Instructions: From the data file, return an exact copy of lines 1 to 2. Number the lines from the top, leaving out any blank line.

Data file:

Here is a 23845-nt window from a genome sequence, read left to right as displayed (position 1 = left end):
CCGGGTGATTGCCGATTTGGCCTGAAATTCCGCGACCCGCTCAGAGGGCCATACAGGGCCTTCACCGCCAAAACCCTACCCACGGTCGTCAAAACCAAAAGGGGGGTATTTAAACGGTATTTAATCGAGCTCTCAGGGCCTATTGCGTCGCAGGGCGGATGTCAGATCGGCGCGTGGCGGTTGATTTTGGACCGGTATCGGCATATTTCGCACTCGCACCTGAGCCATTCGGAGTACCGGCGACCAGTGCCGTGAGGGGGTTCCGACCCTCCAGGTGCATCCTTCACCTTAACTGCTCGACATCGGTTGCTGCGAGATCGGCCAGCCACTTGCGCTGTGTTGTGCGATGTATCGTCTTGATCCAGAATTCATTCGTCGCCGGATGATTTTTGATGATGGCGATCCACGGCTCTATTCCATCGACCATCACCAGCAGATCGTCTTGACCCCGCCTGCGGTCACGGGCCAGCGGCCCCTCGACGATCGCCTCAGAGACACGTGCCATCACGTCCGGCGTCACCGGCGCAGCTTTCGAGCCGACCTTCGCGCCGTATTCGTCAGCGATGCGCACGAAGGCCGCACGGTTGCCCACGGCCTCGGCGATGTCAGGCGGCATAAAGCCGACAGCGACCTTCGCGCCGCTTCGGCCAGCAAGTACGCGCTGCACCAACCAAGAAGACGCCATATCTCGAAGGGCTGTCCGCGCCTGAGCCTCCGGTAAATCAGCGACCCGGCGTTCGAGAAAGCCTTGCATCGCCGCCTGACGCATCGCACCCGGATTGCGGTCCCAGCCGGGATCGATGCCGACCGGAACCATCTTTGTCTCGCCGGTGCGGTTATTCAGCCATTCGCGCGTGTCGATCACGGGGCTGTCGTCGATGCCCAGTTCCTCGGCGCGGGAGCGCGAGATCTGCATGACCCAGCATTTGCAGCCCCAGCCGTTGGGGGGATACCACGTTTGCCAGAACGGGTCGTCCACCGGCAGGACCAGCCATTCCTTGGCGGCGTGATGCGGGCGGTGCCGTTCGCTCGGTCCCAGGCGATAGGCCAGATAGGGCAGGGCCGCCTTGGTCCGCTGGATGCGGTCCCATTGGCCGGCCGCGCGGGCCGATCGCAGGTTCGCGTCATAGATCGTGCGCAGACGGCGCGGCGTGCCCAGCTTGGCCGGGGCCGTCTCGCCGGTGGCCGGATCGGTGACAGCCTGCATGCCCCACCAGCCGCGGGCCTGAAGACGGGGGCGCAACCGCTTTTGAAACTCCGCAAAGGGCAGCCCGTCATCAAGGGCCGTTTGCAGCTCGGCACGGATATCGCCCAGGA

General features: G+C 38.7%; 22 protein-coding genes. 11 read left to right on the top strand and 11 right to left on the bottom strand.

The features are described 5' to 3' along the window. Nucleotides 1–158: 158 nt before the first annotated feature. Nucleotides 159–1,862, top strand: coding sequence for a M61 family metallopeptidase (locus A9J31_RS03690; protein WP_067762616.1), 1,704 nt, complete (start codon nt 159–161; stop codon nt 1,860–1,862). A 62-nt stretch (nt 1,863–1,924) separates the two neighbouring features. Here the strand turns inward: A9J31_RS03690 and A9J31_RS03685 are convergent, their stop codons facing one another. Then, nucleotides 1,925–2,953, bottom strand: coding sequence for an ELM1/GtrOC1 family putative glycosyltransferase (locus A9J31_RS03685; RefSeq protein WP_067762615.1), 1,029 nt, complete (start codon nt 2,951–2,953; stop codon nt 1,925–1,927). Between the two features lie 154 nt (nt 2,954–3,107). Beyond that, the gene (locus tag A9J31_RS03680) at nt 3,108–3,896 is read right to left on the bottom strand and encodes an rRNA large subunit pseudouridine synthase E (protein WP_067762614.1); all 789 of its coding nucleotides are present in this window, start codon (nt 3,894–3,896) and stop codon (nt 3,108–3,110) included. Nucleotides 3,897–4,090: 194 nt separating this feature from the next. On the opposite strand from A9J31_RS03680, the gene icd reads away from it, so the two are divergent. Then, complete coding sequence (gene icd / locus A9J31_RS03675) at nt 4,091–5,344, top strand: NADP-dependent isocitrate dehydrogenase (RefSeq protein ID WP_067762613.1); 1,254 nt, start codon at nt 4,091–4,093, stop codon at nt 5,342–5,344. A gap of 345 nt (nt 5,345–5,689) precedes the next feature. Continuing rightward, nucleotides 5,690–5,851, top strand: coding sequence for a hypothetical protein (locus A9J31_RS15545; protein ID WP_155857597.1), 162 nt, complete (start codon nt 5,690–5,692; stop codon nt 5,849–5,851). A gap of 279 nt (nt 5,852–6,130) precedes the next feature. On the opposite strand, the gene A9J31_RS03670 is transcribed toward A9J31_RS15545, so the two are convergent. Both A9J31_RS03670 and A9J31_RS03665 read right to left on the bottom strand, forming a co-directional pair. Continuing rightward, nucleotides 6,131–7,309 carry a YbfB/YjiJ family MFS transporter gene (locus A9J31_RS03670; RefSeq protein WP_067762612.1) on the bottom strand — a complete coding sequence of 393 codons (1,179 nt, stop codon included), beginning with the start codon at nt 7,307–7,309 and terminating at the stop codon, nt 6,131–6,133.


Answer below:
Here is a 23845-nt window from a genome sequence, read left to right as displayed (position 1 = left end):
CCGGGTGATTGCCGATTTGGCCTGAAATTCCGCGACCCGCTCAGAGGGCCATACAGGGCCTTCACCGCCAAAACCCTACCCACGGTCGTCAAAACCAAAAGGGGGGTATTTAAACGGTATTTAATCGAGCTCTCAGGGCCTATTGCGTCGCAGGGCGGATGTCAGATCGGCGCGTGGCGGTTGATTTTGGACCGGTATCGGCATATTTCGCACTCGCACCTGAGCCATTCGGAGTACCGGCGACCAGTGCCGTGAGGGGGTTCCGACCCTCCAGGTGCATCCTTCACCTTAACTGCTCGACATCGGTTGCTGCGAGATCGGCCAGCCACTTGCGCTGTGTTGTGCGATGTATCGTCTTGATCCAGAATTCATTCGTCGCCGGATGATTTTTGATGATGGCGATCCACGGCTCTATTCCATCGACCATCACCAGCAGATCGTCTTGACCCCGCCTGCGGTCACGGGCCAGCGGCCCCTCGACGATCGCCTCAGAGACACGTGCCATCACGTCCGGCGTCACCGGCGCAGCTTTCGAGCCGACCTTCGCGCCGTATTCGTCAGCGATGCGCACGAAGGCCGCACGGTTGCCCACGGCCTCGGCGATGTCAGGCGGCATAAAGCCGACAGCGACCTTCGCGCCGCTTCGGCCAGCAAGTACGCGCTGCACCAACCAAGAAGACGCCATATCTCGAAGGGCTGTCCGCGCCTGAGCCTCCGGTAAATCAGCGACCCGGCGTTCGAGAAAGCCTTGCATCGCCGCCTGACGCATCGCACCCGGATTGCGGTCCCAGCCGGGATCGATGCCGACCGGAACCATCTTTGTCTCGCCGGTGCGGTTATTCAGCCATTCGCGCGTGTCGATCACGGGGCTGTCGTCGATGCCCAGTTCCTCGGCGCGGGAGCGCGAGATCTGCATGACCCAGCATTTGCAGCCCCAGCCGTTGGGGGGATACCACGTTTGCCAGAACGGGTCGTCCACCGGCAGGACCAGCCATTCCTTGGCGGCGTGATGCGGGCGGTGCCGTTCGCTCGGTCCCAGGCGATAGGCCAGATAGGGCAGGGCCGCCTTGGTCCGCTGGATGCGGTCCCATTGGCCGGCCGCGCGGGCCGATCGCAGGTTCGCGTCATAGATCGTGCGCAGACGGCGCGGCGTGCCCAGCTTGGCCGGGGCCGTCTCGCCGGTGGCCGGATCGGTGACAGCCTGCATGCCCCACCAGCCGCGGGCCTGAAGACGGGGGCGCAACCGCTTTTGAAACTCCGCAAAGGGCAGCCCGTCATCAAGGGCCGTTTGCAGCTCGGCACGGATATCGCCCAGGA